Friday, January 31, 2003

Wrong economics in action

In yesterday's post, I pointed to a piece by Arnold Kling where he wonders why people are so bad at economics. I encourage you to read the comments under that post, as well as the comments on JaneGalt on the same topic. The two most salient details are, I think, 1) people get very emotional and 2) no one changes their mind. It's difficult to get someone to change the way they see themselves, but it's pretty easy to get them to act in their own best interest. A staunch environmentalist will buy a Jetta because it's shiny. (Also, to be quite clear, I think that people acting in their own best interests is a tremendous feature, not a bug. It's much better than ideology at getting people to do the sensible thing).

Here's a Slate article that has more bad economics on display. Today's object of scorn: CEOs with salaries of $1. It must be very tough to be a CEO -- you're criticized for making too much money AND criticized if you make only a buck. Clearly the crime here is being a CEO at all.

The argument says that low CEO salaries are phony because most of the compensation package is in options, which can get really big. This is true, but isn't a rising stock price a good thing -- so good in fact that we want our CEOs to be focused on nothing else? Anybody who criticized Bush's tax plan as being not stimulative enough must certainly think so because the real economy is OK (not great, just OK), only the stock market is in the doldrums, and therefore the only thing that needs stimulating. I'd wager that the 50% of Americans who own equities want CEOs to focus on raising the stock price, not buying ivory backscratchers.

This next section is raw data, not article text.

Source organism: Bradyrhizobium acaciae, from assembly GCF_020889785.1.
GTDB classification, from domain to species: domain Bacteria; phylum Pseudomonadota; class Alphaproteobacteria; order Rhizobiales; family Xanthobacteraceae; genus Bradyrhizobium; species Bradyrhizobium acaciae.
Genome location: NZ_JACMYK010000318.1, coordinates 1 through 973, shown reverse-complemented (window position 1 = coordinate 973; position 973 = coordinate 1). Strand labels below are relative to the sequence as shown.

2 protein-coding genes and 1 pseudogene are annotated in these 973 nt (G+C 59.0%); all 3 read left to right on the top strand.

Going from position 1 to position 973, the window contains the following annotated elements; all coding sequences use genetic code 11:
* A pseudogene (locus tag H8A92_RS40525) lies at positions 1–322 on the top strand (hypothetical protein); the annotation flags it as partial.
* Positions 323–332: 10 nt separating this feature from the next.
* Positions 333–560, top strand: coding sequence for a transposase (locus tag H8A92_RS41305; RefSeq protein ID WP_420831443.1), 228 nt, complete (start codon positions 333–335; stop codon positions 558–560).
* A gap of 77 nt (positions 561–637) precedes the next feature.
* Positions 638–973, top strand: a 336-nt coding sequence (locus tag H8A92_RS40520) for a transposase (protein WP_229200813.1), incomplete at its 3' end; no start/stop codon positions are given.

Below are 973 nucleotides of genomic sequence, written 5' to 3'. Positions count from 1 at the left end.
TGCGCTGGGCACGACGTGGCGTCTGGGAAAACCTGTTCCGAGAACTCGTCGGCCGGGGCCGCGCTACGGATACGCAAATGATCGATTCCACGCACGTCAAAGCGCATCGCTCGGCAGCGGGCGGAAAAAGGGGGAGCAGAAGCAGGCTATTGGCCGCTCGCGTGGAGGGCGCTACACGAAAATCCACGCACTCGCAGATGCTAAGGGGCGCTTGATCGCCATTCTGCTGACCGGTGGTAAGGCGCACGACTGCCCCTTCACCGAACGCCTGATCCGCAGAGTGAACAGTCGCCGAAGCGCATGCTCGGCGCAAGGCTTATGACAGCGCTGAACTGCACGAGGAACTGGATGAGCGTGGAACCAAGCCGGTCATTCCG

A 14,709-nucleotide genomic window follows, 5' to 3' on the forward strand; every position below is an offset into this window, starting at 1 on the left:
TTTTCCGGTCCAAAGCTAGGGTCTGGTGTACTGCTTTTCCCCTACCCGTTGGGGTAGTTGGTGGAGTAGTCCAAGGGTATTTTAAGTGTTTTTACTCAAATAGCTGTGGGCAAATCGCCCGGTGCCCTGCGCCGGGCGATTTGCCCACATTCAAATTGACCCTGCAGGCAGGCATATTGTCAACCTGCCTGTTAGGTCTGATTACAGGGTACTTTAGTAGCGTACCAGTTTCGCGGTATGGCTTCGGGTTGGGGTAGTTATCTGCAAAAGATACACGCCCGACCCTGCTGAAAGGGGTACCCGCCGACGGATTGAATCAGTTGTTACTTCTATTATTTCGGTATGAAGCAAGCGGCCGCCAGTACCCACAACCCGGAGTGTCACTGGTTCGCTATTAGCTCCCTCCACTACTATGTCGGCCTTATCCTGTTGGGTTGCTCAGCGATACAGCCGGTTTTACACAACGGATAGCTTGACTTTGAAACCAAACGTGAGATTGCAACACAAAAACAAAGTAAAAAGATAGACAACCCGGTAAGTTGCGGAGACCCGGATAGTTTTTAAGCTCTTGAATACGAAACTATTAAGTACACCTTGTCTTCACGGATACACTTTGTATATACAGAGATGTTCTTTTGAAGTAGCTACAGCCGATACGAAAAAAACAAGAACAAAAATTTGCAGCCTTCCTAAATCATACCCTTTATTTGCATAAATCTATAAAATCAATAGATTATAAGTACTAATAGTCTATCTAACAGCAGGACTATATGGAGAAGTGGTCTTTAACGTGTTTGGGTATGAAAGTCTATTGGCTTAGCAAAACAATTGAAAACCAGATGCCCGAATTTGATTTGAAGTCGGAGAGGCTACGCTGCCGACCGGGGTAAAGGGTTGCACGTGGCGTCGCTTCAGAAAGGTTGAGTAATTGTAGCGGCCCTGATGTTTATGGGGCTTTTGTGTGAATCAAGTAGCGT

Now there are lots of good arguments about expensing options, repricing options, fraud, corporate governance etc., particularly in the wake of recent corporate scandals, and I agree that figuring out how best to fix the agency problem in public companies is important, tricky, and far from perfected. But saying that CEO compensation should be less tied to how a company does is bad for employees, CEOs, and shareholders (well, maybe not CEOs who like ivory backscratchers more than increasing the worth of companies they are in charge of). The only way you can think it's a good idea is if you think wages should be determined by Communal Sharing (everyone gets whatever they want) or Equality Matching (everyone gets the same). And why would someone think that?


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